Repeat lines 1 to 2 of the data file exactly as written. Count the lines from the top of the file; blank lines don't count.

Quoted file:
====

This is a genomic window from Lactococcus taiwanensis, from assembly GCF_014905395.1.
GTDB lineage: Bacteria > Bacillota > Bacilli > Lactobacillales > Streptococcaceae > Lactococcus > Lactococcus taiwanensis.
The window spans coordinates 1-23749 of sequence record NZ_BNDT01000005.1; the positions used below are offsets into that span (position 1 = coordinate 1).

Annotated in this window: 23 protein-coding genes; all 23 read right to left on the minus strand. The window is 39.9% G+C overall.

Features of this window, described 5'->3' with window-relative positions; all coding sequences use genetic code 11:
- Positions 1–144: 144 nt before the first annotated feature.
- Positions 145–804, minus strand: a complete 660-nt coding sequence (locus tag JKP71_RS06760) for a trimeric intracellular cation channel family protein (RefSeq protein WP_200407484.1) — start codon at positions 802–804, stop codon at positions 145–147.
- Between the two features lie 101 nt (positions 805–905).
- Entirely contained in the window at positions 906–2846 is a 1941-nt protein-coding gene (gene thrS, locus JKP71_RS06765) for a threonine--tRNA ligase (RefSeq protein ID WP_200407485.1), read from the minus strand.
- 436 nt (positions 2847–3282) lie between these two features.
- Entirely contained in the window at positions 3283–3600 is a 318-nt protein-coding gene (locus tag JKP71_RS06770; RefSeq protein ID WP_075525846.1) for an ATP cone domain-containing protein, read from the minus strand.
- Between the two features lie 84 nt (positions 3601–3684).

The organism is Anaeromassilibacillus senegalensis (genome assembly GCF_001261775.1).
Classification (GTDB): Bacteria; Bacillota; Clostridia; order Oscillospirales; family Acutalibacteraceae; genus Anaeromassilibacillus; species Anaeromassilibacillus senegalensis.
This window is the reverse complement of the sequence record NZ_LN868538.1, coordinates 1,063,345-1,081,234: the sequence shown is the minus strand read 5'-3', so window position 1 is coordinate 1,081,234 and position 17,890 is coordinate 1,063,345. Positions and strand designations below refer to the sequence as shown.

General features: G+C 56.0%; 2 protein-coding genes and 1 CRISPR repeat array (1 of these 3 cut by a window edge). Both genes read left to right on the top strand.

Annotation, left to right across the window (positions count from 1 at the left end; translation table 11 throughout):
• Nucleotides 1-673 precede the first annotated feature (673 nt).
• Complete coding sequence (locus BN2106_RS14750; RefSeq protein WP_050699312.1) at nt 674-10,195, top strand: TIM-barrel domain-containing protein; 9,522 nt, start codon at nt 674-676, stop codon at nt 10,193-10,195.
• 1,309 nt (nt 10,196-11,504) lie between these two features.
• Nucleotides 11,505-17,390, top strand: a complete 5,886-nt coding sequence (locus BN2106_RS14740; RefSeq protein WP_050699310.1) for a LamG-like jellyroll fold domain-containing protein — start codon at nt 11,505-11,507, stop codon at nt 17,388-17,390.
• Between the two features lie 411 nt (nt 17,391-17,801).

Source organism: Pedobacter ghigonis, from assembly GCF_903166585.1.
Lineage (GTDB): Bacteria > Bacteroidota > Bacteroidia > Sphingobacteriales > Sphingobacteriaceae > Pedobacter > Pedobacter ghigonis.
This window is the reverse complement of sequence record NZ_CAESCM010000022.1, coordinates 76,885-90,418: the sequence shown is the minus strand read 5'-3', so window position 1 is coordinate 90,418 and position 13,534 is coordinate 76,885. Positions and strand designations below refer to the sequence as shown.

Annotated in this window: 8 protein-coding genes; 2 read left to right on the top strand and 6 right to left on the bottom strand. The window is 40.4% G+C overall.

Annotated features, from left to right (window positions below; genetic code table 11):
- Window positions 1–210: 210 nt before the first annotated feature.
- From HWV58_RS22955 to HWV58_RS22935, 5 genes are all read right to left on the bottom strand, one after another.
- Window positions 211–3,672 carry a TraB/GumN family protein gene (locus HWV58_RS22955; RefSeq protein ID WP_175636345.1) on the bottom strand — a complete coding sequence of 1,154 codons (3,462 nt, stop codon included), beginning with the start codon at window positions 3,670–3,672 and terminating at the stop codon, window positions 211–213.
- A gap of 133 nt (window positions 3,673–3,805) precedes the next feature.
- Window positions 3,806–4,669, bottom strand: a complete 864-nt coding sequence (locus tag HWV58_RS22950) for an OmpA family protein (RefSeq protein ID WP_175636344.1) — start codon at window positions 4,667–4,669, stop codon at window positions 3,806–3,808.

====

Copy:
This is a genomic window from Lactococcus taiwanensis, from assembly GCF_014905395.1.
GTDB lineage: Bacteria > Bacillota > Bacilli > Lactobacillales > Streptococcaceae > Lactococcus > Lactococcus taiwanensis.